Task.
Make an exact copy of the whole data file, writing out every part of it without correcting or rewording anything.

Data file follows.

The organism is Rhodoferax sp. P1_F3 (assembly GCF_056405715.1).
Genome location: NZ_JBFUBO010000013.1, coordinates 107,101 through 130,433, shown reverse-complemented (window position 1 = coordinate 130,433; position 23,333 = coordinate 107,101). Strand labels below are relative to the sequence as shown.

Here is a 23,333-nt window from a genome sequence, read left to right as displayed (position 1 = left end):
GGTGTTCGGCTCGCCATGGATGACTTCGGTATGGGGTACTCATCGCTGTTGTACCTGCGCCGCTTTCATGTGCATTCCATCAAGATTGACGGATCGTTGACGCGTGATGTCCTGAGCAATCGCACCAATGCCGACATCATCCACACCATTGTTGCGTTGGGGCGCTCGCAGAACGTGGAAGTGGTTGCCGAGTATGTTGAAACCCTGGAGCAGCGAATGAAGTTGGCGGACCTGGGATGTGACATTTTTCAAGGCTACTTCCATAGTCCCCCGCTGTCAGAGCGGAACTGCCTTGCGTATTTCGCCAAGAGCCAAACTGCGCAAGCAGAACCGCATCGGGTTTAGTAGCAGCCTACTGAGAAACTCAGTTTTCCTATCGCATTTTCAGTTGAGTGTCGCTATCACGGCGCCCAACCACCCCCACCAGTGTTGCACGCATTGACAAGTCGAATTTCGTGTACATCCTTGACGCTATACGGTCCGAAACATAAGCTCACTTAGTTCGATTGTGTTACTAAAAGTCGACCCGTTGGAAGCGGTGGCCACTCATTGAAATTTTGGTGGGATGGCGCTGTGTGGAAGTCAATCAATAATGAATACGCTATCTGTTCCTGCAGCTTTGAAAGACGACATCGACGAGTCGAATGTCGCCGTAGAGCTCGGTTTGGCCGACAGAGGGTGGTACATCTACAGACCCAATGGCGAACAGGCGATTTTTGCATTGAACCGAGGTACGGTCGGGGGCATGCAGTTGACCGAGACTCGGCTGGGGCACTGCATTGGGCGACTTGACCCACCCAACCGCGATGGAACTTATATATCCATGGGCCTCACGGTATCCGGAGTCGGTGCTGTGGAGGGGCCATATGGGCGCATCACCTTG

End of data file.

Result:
The organism is Rhodoferax sp. P1_F3 (assembly GCF_056405715.1).
Genome location: NZ_JBFUBO010000013.1, coordinates 107,101 through 130,433, shown reverse-complemented (window position 1 = coordinate 130,433; position 23,333 = coordinate 107,101). Strand labels below are relative to the sequence as shown.

Here is a 23,333-nt window from a genome sequence, read left to right as displayed (position 1 = left end):
GGTGTTCGGCTCGCCATGGATGACTTCGGTATGGGGTACTCATCGCTGTTGTACCTGCGCCGCTTTCATGTGCATTCCATCAAGATTGACGGATCGTTGACGCGTGATGTCCTGAGCAATCGCACCAATGCCGACATCATCCACACCATTGTTGCGTTGGGGCGCTCGCAGAACGTGGAAGTGGTTGCCGAGTATGTTGAAACCCTGGAGCAGCGAATGAAGTTGGCGGACCTGGGATGTGACATTTTTCAAGGCTACTTCCATAGTCCCCCGCTGTCAGAGCGGAACTGCCTTGCGTATTTCGCCAAGAGCCAAACTGCGCAAGCAGAACCGCATCGGGTTTAGTAGCAGCCTACTGAGAAACTCAGTTTTCCTATCGCATTTTCAGTTGAGTGTCGCTATCACGGCGCCCAACCACCCCCACCAGTGTTGCACGCATTGACAAGTCGAATTTCGTGTACATCCTTGACGCTATACGGTCCGAAACATAAGCTCACTTAGTTCGATTGTGTTACTAAAAGTCGACCCGTTGGAAGCGGTGGCCACTCATTGAAATTTTGGTGGGATGGCGCTGTGTGGAAGTCAATCAATAATGAATACGCTATCTGTTCCTGCAGCTTTGAAAGACGACATCGACGAGTCGAATGTCGCCGTAGAGCTCGGTTTGGCCGACAGAGGGTGGTACATCTACAGACCCAATGGCGAACAGGCGATTTTTGCATTGAACCGAGGTACGGTCGGGGGCATGCAGTTGACCGAGACTCGGCTGGGGCACTGCATTGGGCGACTTGACCCACCCAACCGCGATGGAACTTATATATCCATGGGCCTCACGGTATCCGGAGTCGGTGCTGTGGAGGGGCCATATGGGCGCATCACCTTG